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During the second half of the twentieth century, educational research has moved away from the use of the quantitative method and the associated reliance on positivist ideas about methodology, and towards various kinds of post-positivist approach - although neither quantitative research nor the influence of positivism disappeared completely. Educational research came increasingly reliant on relatively unstructured forms of data, such as audio and video recordings, open-ended field notes, and published or unpublished documents even using material from the internet. This data was analysed in ways that did not rely on quantitative method, being designed instead to produce accounts that are similar in basic character to those written, for example, by historians (E891 Educational Enquiry, Study Guide, p. 81). As a result, qualitative researchers work mainly with relatively unstructured data which is not framed in terms of analytic categories at the point of data collection. Researchers are using observational data produced in the form of open-ended field notes describing what is observed in plain and concrete language, and/or through audio or video recordings which are then transcribed. In addition researchers may use data from relatively unstructured interviews in other words, those that do not involve asking a set of pre-specified questions, or offering informants a choice from pre specified answers. Instead, for the most part, their aim is to encourage informants to talk in their own terms about matters that may be relevant to the research. Once again, the data is recorded by means of field notes, and/or more usually by audio recording and transcription (E891 Educational Enquiry, Study Guide, p. 104).
Moreover, observation as a source of data uses most kinds of documents, observation requires the researcher to record the data by means of field notes, audio or video recording. Whenever electronic recordings are used, these usually must be transcribed, which in a sense are time-consuming activities that must be carried out before the even more time consuming activity of analysis starts.
Very often observation in qualitative research uses audio or video recording which usually provides a more accurate and detailed record than the use of field notes. However, these techniques still do not record everything. For example audio recordings omit nonverbal behaviour that may be very significant in understanding what is being expressed. On the other hand, camera angle will make some things visible and others obscure or out of focus. Furthermore, both audio and video recordings need to be transcribed, and errors can be introduced here. Even transcription involves inference (Ochs, 1979, p.2). The researchers have to be very careful when interviewing people and collecting data. In other words, they reject the idea that interview data can be used either as a window into the minds of informants or as a source of information about the social worlds in which they live. At this second part of my assignment the question which is needed to be answered is what would be lost by relying on audio recording rather than a video recording. Up to now, I have tried to analyse the usage of the audio video recording by the researchers and pick point advantages and disadvantages of this method.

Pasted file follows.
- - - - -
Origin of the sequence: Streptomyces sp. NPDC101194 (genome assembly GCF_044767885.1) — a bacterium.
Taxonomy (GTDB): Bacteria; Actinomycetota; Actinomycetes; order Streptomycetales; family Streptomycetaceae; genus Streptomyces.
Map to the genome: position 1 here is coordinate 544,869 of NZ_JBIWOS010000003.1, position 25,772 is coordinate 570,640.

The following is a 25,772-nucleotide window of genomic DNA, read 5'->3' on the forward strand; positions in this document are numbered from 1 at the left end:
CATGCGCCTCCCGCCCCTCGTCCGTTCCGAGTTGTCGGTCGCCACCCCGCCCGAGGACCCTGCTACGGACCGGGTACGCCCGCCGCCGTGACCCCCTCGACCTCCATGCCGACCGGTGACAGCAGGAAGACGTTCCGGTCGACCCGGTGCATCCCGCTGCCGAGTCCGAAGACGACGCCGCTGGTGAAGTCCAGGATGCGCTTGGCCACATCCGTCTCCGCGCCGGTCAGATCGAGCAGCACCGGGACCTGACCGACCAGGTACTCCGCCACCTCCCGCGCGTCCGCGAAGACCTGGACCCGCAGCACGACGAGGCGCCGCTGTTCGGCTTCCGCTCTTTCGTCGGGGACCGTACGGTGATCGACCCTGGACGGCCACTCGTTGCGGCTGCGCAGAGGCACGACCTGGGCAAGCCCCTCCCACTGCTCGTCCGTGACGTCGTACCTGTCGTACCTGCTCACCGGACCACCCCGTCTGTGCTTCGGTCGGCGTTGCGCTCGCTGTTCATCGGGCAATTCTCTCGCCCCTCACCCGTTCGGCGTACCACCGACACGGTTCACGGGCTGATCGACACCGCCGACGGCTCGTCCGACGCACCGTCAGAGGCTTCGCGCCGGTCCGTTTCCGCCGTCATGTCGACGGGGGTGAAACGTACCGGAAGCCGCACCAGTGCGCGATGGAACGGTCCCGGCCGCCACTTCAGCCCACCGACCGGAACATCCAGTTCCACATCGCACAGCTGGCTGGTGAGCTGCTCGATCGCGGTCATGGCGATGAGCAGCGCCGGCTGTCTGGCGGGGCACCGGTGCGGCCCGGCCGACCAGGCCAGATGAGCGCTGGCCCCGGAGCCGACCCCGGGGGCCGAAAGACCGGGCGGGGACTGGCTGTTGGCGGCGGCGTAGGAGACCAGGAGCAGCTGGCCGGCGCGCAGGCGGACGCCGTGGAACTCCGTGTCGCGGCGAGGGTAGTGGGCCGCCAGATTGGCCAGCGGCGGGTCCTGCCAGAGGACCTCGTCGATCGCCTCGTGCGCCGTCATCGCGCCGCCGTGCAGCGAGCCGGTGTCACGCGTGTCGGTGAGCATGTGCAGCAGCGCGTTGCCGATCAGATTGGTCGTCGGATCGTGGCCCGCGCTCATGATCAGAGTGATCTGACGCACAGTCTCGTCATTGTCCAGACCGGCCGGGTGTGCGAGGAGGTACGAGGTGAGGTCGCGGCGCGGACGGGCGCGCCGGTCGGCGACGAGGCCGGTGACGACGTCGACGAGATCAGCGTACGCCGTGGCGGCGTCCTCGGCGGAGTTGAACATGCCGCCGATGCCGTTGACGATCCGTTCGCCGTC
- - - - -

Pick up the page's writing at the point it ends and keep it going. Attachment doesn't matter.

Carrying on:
There is a need for more time to be consumed when we do the transcription of an audio instead of a video recording due to the fact that we can only listen to the audio instead of listening and watching a video recording. In addition, with the audio recording we lose important non-verbal and contextual information. Unless we are familiar with the speakers we may also find it difficult to distinguish between different voices. Wherever possible, supplement audio-recordings with field-notes or a diary providing contextual information. Moreover, audio recordings omit nonverbal behaviour that may be very significant in understanding. What is happening while a researcher is asking someone something that could be seen in the video recording is easier to be interpreted. Laughter or coughing could be very important on the ground of what it is said but is missing from the audio recording since both need to be transcribed and errors can be introduced here easier with audio recording since transcription involves inference. Moreover, the usage of the audio recording may mislead the researcher since he only has the voice and not a picture of the interviewee. However it is more intimidating to video record an interviewer and it goes without saying that permission should be sought before any audio or video recording. (734)
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Coming to the third part of the assignment, I have to point out the advantages and disadvantages of the structured interviewing. Structure or unstructured interview again falls into the educational research. According to Stenhouse "A research tradition which is accessible to teachers and which feeds teaching must be created if education is to be significantly improved."(An introduction to Curriculum Research and Development, 1975, p.165). Furthermore, David Tripp's words are very significant as he mentioned the importance of the educational research by saying that there is no doubt if educational research seeks to improve practice it needs to be grounded in educational events and not in academic theories (Critical Incidents in Teaching, 1993, p. 152). And this statement could be true since from my own experience when I recognised the fact that I had been very successful in the classroom when I was very ignorant of what academics considered knowledge essential to teaching, that I became aware of the difference between knowledge of academics and knowledge of teachers after I had educational lessons in pedagogical as part of the compulsory course so I could continue teaching. The above mentioned statement by David Tripp fit me since I am well aware that improving teaching is by grounding in educational research in realities of teachers' everyday experience. We are all familiar with interviews from everyday life. It could be from having experienced them ourselves in the form of employment interviews, media interviews, and so on. It could be also by been interviewed, or have conducted interviews, for research purposes. Basically, the interview is an interactional format that consists of an interchange between one or more persons by asking questions and a person (or a number of people) answering them. An interview can be distinguished from a test or an oral examination in that the aim is for the person questioned to provide information or opinions, while the interviewer does not usually make any explicit evaluation of the answers beyond what might be required for the sake of politeness (E891 Educational Enquiry, Media Guide, p. 10). Even though interviews are described in broad terms, we also recognise when an interview is taking place and it is also important to understand the considerable variation in their character. This is not just about differences in purpose but even research interviews may vary considerably in a number of ways. As it mentioned before one of these it is possible to interview one or more persons simultaneously thus marking the distinction between individual and group interviews. Another significant difference concerns is where the interview takes place on whose territory, for example. (435)